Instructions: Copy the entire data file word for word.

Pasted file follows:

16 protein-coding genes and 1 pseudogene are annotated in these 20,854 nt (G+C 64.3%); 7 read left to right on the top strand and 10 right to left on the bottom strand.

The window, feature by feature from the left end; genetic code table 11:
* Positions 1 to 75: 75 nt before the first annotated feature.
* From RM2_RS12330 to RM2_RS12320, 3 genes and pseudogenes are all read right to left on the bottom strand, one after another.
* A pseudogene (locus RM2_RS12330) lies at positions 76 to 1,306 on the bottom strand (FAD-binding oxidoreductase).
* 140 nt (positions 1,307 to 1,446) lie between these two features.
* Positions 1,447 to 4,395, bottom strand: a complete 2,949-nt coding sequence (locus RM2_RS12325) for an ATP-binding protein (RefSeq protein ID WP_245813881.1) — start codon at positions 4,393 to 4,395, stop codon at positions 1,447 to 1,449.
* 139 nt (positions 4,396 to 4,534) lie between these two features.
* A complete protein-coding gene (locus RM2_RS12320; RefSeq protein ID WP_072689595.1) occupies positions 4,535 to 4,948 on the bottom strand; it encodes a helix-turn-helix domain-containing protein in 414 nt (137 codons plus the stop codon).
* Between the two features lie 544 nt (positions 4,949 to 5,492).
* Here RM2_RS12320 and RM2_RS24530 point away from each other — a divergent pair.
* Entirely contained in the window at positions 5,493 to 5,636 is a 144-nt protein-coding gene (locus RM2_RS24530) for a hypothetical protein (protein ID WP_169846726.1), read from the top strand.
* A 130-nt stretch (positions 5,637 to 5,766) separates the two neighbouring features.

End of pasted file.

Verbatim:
16 protein-coding genes and 1 pseudogene are annotated in these 20,854 nt (G+C 64.3%); 7 read left to right on the top strand and 10 right to left on the bottom strand.

The window, feature by feature from the left end; genetic code table 11:
* Positions 1 to 75: 75 nt before the first annotated feature.
* From RM2_RS12330 to RM2_RS12320, 3 genes and pseudogenes are all read right to left on the bottom strand, one after another.
* A pseudogene (locus RM2_RS12330) lies at positions 76 to 1,306 on the bottom strand (FAD-binding oxidoreductase).
* 140 nt (positions 1,307 to 1,446) lie between these two features.
* Positions 1,447 to 4,395, bottom strand: a complete 2,949-nt coding sequence (locus RM2_RS12325) for an ATP-binding protein (RefSeq protein ID WP_245813881.1) — start codon at positions 4,393 to 4,395, stop codon at positions 1,447 to 1,449.
* 139 nt (positions 4,396 to 4,534) lie between these two features.
* A complete protein-coding gene (locus RM2_RS12320; RefSeq protein ID WP_072689595.1) occupies positions 4,535 to 4,948 on the bottom strand; it encodes a helix-turn-helix domain-containing protein in 414 nt (137 codons plus the stop codon).
* Between the two features lie 544 nt (positions 4,949 to 5,492).
* Here RM2_RS12320 and RM2_RS24530 point away from each other — a divergent pair.
* Entirely contained in the window at positions 5,493 to 5,636 is a 144-nt protein-coding gene (locus RM2_RS24530) for a hypothetical protein (protein ID WP_169846726.1), read from the top strand.
* A 130-nt stretch (positions 5,637 to 5,766) separates the two neighbouring features.